Catnip Seeds - (Nepeta cataria)
- Seed Count:
- Approx 100 seeds per pack
- Days to Germination:
- 7-10 days at 65-75F
- Soil Requirements:
- Well-drained soil
- Light Preference:
- Full sun to light shade
- Plant Spacing:
- Heirloom, Non-Hybrid, Non-GMO seeds
Catnip - More than Just for Cats
Catnip, also called cat mint, is a powerfully fragrant plant whose little clusters of white spotted-lavender flowers have been cultivated for centuries for medical purposes.
Catnip is perennial, easily grown from seed or cuttings from established plants. Plant seeds or cuttings in either early fall or late spring, such as late April to mid-May in most climates. It prefers a rich soil that is mulched with straw to retain deeper soil moisture. Catnip grows wild in many parts of the United States. The leaves and flowering tops resemble mint, with heart-shaped, grayish-green leaves that treat colds, calm upset stomachs, reduce fevers and soothe headaches and scalp irritations. Catnip has sedative properties similar to valerian root, which explains why a cup of hot catnip tea at bedtime insures a good night’s sleep. Flowers are pale lavender to light pink and bloom from the top of the plant from July to September.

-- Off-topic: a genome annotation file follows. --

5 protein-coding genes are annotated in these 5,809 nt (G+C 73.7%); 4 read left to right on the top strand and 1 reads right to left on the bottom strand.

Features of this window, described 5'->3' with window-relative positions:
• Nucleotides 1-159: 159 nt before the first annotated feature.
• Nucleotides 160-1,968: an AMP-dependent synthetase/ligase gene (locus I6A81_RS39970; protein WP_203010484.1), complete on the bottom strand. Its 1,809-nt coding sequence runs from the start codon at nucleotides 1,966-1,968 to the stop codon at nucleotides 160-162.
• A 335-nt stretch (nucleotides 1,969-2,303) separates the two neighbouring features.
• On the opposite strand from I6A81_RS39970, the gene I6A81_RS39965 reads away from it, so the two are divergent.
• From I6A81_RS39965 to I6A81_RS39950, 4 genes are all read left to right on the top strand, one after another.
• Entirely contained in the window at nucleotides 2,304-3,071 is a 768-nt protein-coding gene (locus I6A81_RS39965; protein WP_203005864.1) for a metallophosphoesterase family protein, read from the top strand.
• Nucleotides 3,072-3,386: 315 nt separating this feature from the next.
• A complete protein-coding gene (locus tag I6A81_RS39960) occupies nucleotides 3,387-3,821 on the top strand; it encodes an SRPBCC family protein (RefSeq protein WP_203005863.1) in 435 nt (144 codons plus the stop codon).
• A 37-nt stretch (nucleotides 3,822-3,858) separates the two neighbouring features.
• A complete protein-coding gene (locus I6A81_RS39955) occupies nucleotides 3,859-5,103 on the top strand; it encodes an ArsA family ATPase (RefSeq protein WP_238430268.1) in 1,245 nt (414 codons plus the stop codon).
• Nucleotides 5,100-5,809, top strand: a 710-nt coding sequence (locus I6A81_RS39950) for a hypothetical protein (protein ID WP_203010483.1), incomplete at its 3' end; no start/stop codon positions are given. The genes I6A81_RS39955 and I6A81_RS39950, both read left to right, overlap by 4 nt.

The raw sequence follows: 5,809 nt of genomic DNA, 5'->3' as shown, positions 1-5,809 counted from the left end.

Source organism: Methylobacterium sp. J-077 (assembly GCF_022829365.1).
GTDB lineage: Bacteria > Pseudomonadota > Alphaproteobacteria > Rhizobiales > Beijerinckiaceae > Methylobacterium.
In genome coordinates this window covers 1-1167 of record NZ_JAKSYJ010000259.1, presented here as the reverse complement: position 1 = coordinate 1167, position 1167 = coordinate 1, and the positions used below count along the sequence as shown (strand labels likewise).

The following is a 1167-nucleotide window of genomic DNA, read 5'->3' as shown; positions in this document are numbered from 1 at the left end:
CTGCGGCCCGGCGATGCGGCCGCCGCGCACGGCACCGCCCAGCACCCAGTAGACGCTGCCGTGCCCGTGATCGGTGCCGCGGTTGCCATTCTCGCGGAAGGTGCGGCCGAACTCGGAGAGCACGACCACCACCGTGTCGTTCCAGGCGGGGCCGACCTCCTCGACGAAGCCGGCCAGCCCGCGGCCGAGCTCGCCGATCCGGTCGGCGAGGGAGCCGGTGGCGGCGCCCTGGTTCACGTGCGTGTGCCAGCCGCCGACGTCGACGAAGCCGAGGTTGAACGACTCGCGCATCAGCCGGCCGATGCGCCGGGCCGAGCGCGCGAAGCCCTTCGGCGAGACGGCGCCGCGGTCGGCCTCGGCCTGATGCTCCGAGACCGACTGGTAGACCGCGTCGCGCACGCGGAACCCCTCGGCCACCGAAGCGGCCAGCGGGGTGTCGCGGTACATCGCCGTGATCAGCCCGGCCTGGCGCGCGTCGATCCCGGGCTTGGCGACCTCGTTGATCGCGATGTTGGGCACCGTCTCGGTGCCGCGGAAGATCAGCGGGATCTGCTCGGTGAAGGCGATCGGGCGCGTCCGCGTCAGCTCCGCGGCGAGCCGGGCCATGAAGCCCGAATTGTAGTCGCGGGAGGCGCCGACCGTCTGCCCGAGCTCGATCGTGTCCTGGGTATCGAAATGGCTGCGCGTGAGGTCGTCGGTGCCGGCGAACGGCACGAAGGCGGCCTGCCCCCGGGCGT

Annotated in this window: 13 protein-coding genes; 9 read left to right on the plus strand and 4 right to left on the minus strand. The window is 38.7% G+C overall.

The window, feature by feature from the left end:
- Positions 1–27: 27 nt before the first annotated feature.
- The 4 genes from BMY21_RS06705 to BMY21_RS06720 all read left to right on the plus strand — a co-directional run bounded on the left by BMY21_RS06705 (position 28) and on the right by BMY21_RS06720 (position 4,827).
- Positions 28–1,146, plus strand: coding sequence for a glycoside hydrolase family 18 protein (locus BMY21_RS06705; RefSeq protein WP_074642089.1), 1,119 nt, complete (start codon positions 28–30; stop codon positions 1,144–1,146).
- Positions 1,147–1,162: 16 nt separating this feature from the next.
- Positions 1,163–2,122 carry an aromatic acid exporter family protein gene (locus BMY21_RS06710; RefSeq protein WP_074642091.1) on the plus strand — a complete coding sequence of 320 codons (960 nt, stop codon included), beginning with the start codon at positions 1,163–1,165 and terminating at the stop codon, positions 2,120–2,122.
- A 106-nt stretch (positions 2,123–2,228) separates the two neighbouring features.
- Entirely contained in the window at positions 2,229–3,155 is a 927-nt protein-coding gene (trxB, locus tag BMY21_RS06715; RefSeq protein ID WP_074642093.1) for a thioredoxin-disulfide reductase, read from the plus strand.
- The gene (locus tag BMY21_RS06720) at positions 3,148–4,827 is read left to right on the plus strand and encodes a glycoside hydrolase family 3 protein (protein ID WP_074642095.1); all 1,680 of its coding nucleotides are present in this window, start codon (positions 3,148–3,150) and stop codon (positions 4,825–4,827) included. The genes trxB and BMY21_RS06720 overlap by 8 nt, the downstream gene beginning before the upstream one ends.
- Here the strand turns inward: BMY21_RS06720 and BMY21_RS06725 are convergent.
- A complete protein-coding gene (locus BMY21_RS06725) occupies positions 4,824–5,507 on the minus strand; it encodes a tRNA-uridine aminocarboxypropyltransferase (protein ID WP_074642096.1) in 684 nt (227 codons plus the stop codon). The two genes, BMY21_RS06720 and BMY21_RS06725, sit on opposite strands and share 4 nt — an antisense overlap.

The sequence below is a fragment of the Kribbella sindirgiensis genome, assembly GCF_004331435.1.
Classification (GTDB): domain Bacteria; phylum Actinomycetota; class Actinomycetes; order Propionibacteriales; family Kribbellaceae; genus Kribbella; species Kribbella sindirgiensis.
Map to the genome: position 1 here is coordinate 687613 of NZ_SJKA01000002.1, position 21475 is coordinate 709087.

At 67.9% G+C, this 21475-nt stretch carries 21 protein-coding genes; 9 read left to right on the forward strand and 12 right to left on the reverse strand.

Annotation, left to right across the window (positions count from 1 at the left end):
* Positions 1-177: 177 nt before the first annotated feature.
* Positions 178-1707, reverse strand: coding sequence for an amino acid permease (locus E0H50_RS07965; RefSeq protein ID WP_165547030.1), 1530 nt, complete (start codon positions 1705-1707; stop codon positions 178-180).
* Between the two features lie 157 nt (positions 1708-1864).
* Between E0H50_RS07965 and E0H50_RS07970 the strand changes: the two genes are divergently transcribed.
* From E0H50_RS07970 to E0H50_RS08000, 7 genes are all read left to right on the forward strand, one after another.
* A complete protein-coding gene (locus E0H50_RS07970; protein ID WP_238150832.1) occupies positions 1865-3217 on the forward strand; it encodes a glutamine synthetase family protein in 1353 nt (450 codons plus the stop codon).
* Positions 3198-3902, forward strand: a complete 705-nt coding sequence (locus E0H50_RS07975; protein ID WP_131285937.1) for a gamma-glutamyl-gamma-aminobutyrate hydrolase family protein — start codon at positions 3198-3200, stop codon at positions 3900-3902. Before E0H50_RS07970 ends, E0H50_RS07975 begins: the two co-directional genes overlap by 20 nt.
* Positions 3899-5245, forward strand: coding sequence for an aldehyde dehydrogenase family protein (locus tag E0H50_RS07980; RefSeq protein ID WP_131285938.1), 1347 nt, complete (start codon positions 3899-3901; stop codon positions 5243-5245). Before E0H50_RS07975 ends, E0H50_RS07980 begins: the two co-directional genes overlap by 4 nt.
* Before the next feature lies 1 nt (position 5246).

Before Europe had tea from China, catnip tea was favored – especially in tea-loving Britain. To ensure that the delicate essential oils are not lost, catnip should only be infused and never boiled.
Recent studies show that catnip is much more effective at repelling mosquitos than DEET (the highly toxic ingredient used in most commercial bug repellents), by as much as 10 times. The essential oil nepetalactone, which gives the catnip is characteristic odor, is responsible for the repellant effect, while still smelling good for most people.
Cats will rub in it, roll over it and generally go nuts for several minutes. Other plants that also have this effect on cats include valerian. All parts of the plant are used in herbal cosmetics, salads, sauces and teas.